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From the Zoo to the jungle

July 30, 2017
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Kelly and Tapir

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Melanie and the Tapir

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Panama the Harpy Eagle

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Magic the Barn Owl

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Taylor holding a boa

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Beth holding a boa

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Drew being a shade tree for Beth

Adjusting to life in Belize was easy at duPlooy’s. Even without consistent power, no air conditioning, television, or wifi, it felt like a home away from home and a little slice of paradise. As we got ready to leave, we were sent off by a troop of about seven toucans feeding at the fresh fruit feeder and flying from tree to tree. After saying goodbye to Judy, we got on the bus and began the next leg of our trek. Liz prepped us for the Jaguar Preserve where we would have no hot water and electricity is provided by a generator that shuts off at 9pm each night.

Our first stop was the Belize Zoo run by Sharon Matoloa, an American known locally as “The Zoo Lady.” Many of us knew about Sharon after reading about her quest to stop the Chalillo Dam from being built on the Macal River to save the beautiful scarlet Macaws. The excitement filled the van as we talked about what we might see and do as Liz told us each trip over the past 30 years has been unique.

As we walked through the entrance way, we saw one of the zoo workers handling a coffee snake and another allowing visitors to hold a boa constrictor around their neck. A few of us had our first experience handling a snake, bringing even more firsts to this trip. Although Sharon is an American, her heart is in Belize. She employs only Belizians and is proud to say that the Belize Zoo is the only nature destination in the country that is 100% accessible by wheelchair and stroller. Over ten thousand school children visit the zoo each year. Noelle, one of our Belizian educators on the trip, informed us that the Belize Zoo is the only location her school allows for field trips.

After being greeted by Sharon, we were given  VIP treatment as she took us personally through the zoo and into some of the habitats. The tour started with the king vulture, which we saw in the wild at Xunantunich the previous day. After educating us about the unique (disgusting) eating habits of the animal, she also informed us that they can see something the size of your fist from two miles away. It was incredible to see the bird close up. Next we visited Indy the tapir, the national animal of Belize and very rare in the wild. Sharon allowed us to enter Indy’s habitat and feed him leaves by hand while we scratched him under the chin.

After viewing and feeding the spider monkeys, incredible creatures with human-like characteristics, we next visited many other animals including the scarlet macaw, George. Sharon allowed us go in with this breathtaking bird with a beak so strong it can crack a Brazil nut. Sharon also gave us backstage passes to personally meet Panama the harpy eagle and Rosie the crocodile, star of the book “This Croc Rocks,” which we all received a signed copy of at the end of the visit.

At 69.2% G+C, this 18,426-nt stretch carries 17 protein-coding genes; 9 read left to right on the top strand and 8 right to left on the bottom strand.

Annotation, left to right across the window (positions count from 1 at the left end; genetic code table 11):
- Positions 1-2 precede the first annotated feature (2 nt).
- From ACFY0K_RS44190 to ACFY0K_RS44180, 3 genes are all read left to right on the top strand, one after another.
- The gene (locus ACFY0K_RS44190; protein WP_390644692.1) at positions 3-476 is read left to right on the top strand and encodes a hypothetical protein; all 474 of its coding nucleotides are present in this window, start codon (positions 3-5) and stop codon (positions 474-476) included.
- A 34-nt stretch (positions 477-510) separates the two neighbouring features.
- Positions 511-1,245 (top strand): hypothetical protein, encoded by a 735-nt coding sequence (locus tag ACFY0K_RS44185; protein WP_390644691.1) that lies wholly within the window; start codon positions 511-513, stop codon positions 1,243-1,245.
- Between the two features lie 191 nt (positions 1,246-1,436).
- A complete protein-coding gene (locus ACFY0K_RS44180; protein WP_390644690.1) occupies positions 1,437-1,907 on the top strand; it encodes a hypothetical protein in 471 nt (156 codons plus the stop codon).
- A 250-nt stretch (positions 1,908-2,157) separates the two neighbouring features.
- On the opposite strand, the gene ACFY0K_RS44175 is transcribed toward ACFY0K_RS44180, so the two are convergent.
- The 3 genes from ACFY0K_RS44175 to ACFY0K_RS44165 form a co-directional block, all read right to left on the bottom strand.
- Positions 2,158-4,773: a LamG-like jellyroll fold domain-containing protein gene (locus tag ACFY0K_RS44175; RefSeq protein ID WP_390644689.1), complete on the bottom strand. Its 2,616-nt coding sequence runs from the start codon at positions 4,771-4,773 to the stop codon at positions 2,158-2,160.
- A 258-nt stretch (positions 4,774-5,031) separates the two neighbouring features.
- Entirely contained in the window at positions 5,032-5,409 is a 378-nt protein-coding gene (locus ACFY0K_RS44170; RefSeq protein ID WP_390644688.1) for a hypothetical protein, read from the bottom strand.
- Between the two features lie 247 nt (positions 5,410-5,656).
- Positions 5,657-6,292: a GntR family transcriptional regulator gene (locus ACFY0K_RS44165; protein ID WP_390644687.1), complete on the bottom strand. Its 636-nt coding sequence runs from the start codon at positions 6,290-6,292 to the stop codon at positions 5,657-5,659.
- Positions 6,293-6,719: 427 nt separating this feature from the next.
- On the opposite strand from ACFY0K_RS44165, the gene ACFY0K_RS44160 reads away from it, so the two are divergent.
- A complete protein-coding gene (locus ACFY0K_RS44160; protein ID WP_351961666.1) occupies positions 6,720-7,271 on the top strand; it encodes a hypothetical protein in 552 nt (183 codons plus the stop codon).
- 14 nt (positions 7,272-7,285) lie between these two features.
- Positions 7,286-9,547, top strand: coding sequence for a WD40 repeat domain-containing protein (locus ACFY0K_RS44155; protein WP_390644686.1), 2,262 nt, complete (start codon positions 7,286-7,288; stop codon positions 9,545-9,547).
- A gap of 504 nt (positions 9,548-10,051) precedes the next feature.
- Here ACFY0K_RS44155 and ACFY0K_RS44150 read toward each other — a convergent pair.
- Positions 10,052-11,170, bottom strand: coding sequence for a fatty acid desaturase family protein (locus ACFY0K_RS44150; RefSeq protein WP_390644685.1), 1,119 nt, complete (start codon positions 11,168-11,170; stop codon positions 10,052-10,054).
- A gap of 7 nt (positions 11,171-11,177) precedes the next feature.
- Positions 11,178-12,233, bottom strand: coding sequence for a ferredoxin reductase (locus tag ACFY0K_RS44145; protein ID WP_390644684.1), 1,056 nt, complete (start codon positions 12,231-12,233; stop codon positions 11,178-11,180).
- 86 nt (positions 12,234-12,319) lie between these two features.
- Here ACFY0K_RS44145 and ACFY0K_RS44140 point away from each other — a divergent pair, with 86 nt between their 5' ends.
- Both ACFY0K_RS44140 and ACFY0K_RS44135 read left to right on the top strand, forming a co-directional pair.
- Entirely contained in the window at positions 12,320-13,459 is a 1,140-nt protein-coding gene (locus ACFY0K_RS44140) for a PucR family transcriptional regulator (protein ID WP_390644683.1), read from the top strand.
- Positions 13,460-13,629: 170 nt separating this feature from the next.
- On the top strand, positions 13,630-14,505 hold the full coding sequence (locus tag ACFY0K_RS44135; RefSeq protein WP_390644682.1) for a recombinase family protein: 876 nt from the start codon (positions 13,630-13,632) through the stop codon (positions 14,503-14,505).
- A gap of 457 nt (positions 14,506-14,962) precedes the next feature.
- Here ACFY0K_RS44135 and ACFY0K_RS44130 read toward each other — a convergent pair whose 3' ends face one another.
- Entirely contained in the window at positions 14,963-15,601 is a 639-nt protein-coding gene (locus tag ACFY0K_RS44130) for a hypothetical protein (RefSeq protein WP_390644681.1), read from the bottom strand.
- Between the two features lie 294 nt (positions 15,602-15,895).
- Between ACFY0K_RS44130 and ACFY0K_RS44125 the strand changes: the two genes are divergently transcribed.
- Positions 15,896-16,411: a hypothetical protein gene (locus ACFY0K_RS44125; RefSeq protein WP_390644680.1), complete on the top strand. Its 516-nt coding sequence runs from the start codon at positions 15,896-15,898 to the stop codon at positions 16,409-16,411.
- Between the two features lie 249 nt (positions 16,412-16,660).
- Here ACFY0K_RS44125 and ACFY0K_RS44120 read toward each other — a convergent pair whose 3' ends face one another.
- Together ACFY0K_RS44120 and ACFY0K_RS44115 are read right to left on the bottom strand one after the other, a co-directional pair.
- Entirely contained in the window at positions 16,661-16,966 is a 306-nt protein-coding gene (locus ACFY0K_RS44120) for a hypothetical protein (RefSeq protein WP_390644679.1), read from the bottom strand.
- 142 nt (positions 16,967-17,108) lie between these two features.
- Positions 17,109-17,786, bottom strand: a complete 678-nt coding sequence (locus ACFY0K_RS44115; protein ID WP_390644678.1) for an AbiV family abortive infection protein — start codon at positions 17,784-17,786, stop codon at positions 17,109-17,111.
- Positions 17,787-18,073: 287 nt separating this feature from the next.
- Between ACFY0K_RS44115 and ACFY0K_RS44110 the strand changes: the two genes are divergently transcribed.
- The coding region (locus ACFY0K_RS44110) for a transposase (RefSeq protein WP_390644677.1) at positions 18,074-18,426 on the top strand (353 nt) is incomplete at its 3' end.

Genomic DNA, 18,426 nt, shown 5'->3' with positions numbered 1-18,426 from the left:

Perhaps the most incredible part of the visit was getting up close to Junior Buddy and Rocky the jaguars. Sharon has about seven jaguars enclosed, but there are another 17 in rehab at the zoo. She has an agreement with the Belizian government where any problem jaguar is brought to her rather than being killed. Every jaguar in the zoo has been brought to her because of this reason. Many have been sent to zoos in the states including the Philadelphia zoo to help with breeding after they have been rehabbed. Sharon continuously commented on the beauty of nature and inspired us by saying “nature is perfect in every way” and that the purpose of the zoo was to help children “fall in love with what is theirs” referencing the beauty of nature in Belize.

We ate lunch then left the zoo to head towards Belmopan. At the market we were each tasked with finding one fruit or vegetable that we had never seen before. We then journeyed to Cockscomb where we admired the change in scenery as the mountains took the shape of the sleeping giant covered with tropical plants. After driving down the bumpy road, we reached our accommodations and realized we truly weren’t in NC anymore.

After dinner, Nathan and Jason led us on a night walk to take in the new scenery and hopefully find some red eyed tree frogs that breed during this time over a local pond. A few of us were given UV flashlights to find scorpions which glow. We saw tarantulas, a kinkajou, a small snake that may have been a coffee snake, cat eyed snake, and, finally, red eyed tree frogs and their eggs. As Jason showed us this beautiful amphibian, it hopped out of his hand and hopped and crawled from person to person in the group. We turned our headlamps and flashlights off for a few moments in so we could listen to the sounds of the rainforest as the song of the tree frog became synchronized. When we finally ended our long day, we felt as though we were already dreaming after having so many fascinating encounters with creatures that many of us had never even seen or heard of.

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